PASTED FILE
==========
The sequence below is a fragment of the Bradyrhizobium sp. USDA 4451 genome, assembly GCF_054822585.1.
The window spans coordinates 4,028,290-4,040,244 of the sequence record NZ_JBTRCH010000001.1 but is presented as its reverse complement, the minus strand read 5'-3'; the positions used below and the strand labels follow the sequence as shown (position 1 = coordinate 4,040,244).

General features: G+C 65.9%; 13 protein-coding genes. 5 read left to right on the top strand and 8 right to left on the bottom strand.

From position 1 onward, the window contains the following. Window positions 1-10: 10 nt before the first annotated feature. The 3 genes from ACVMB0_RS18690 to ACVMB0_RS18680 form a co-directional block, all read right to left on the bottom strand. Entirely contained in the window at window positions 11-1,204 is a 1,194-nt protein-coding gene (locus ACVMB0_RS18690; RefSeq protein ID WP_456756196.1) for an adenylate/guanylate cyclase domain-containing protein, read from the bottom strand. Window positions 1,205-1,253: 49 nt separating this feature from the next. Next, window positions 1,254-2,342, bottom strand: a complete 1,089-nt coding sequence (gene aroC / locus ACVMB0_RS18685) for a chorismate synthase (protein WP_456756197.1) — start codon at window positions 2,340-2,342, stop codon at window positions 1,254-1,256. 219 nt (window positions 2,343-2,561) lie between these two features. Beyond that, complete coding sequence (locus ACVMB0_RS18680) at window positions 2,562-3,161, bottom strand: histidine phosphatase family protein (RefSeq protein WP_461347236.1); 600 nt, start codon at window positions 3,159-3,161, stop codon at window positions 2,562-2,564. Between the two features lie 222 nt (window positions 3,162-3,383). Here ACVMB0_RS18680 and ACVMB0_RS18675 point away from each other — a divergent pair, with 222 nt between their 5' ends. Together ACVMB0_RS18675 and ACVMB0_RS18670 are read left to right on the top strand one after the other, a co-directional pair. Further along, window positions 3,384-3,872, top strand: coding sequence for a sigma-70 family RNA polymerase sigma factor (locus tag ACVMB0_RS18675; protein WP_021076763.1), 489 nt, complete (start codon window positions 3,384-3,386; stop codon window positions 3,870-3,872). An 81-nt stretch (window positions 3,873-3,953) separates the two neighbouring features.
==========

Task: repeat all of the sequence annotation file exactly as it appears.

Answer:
The sequence below is a fragment of the Bradyrhizobium sp. USDA 4451 genome, assembly GCF_054822585.1.
The window spans coordinates 4,028,290-4,040,244 of the sequence record NZ_JBTRCH010000001.1 but is presented as its reverse complement, the minus strand read 5'-3'; the positions used below and the strand labels follow the sequence as shown (position 1 = coordinate 4,040,244).

General features: G+C 65.9%; 13 protein-coding genes. 5 read left to right on the top strand and 8 right to left on the bottom strand.

From position 1 onward, the window contains the following. Window positions 1-10: 10 nt before the first annotated feature. The 3 genes from ACVMB0_RS18690 to ACVMB0_RS18680 form a co-directional block, all read right to left on the bottom strand. Entirely contained in the window at window positions 11-1,204 is a 1,194-nt protein-coding gene (locus ACVMB0_RS18690; RefSeq protein ID WP_456756196.1) for an adenylate/guanylate cyclase domain-containing protein, read from the bottom strand. Window positions 1,205-1,253: 49 nt separating this feature from the next. Next, window positions 1,254-2,342, bottom strand: a complete 1,089-nt coding sequence (gene aroC / locus ACVMB0_RS18685) for a chorismate synthase (protein WP_456756197.1) — start codon at window positions 2,340-2,342, stop codon at window positions 1,254-1,256. 219 nt (window positions 2,343-2,561) lie between these two features. Beyond that, complete coding sequence (locus ACVMB0_RS18680) at window positions 2,562-3,161, bottom strand: histidine phosphatase family protein (RefSeq protein WP_461347236.1); 600 nt, start codon at window positions 3,159-3,161, stop codon at window positions 2,562-2,564. Between the two features lie 222 nt (window positions 3,162-3,383). Here ACVMB0_RS18680 and ACVMB0_RS18675 point away from each other — a divergent pair, with 222 nt between their 5' ends. Together ACVMB0_RS18675 and ACVMB0_RS18670 are read left to right on the top strand one after the other, a co-directional pair. Further along, window positions 3,384-3,872, top strand: coding sequence for a sigma-70 family RNA polymerase sigma factor (locus tag ACVMB0_RS18675; protein WP_021076763.1), 489 nt, complete (start codon window positions 3,384-3,386; stop codon window positions 3,870-3,872). An 81-nt stretch (window positions 3,873-3,953) separates the two neighbouring features.